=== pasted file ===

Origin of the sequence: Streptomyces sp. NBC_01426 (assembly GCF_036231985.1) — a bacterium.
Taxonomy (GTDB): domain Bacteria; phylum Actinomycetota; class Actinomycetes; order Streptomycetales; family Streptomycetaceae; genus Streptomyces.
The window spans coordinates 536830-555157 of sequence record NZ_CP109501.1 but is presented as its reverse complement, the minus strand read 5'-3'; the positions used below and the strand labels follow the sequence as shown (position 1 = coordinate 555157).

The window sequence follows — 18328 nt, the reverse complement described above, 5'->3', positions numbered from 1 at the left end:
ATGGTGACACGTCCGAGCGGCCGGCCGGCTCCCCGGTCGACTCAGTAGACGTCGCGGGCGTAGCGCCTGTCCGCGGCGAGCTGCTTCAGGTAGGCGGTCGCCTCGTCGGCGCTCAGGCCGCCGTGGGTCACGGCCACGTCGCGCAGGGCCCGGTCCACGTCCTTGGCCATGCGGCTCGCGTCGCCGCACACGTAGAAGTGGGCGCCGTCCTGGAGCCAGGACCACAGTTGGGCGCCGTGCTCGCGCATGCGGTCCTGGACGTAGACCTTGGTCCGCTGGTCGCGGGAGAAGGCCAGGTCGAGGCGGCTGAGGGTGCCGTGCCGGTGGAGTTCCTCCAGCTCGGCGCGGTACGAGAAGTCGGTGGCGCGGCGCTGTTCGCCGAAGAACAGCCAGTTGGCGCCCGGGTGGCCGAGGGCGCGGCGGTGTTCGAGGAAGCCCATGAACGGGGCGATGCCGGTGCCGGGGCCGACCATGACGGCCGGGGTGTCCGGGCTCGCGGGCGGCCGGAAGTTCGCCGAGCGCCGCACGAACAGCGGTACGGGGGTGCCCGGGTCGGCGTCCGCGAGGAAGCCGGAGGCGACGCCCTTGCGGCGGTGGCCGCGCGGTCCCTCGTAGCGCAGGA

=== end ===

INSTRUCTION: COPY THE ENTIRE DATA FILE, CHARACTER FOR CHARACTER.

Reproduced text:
Origin of the sequence: Streptomyces sp. NBC_01426 (assembly GCF_036231985.1) — a bacterium.
Taxonomy (GTDB): domain Bacteria; phylum Actinomycetota; class Actinomycetes; order Streptomycetales; family Streptomycetaceae; genus Streptomyces.
The window spans coordinates 536830-555157 of sequence record NZ_CP109501.1 but is presented as its reverse complement, the minus strand read 5'-3'; the positions used below and the strand labels follow the sequence as shown (position 1 = coordinate 555157).

The window sequence follows — 18328 nt, the reverse complement described above, 5'->3', positions numbered from 1 at the left end:
ATGGTGACACGTCCGAGCGGCCGGCCGGCTCCCCGGTCGACTCAGTAGACGTCGCGGGCGTAGCGCCTGTCCGCGGCGAGCTGCTTCAGGTAGGCGGTCGCCTCGTCGGCGCTCAGGCCGCCGTGGGTCACGGCCACGTCGCGCAGGGCCCGGTCCACGTCCTTGGCCATGCGGCTCGCGTCGCCGCACACGTAGAAGTGGGCGCCGTCCTGGAGCCAGGACCACAGTTGGGCGCCGTGCTCGCGCATGCGGTCCTGGACGTAGACCTTGGTCCGCTGGTCGCGGGAGAAGGCCAGGTCGAGGCGGCTGAGGGTGCCGTGCCGGTGGAGTTCCTCCAGCTCGGCGCGGTACGAGAAGTCGGTGGCGCGGCGCTGTTCGCCGAAGAACAGCCAGTTGGCGCCCGGGTGGCCGAGGGCGCGGCGGTGTTCGAGGAAGCCCATGAACGGGGCGATGCCGGTGCCGGGGCCGACCATGACGGCCGGGGTGTCCGGGCTCGCGGGCGGCCGGAAGTTCGCCGAGCGCCGCACGAACAGCGGTACGGGGGTGCCCGGGTCGGCGTCCGCGAGGAAGCCGGAGGCGACGCCCTTGCGGCGGTGGCCGCGCGGTCCCTCGTAGCGCAGGA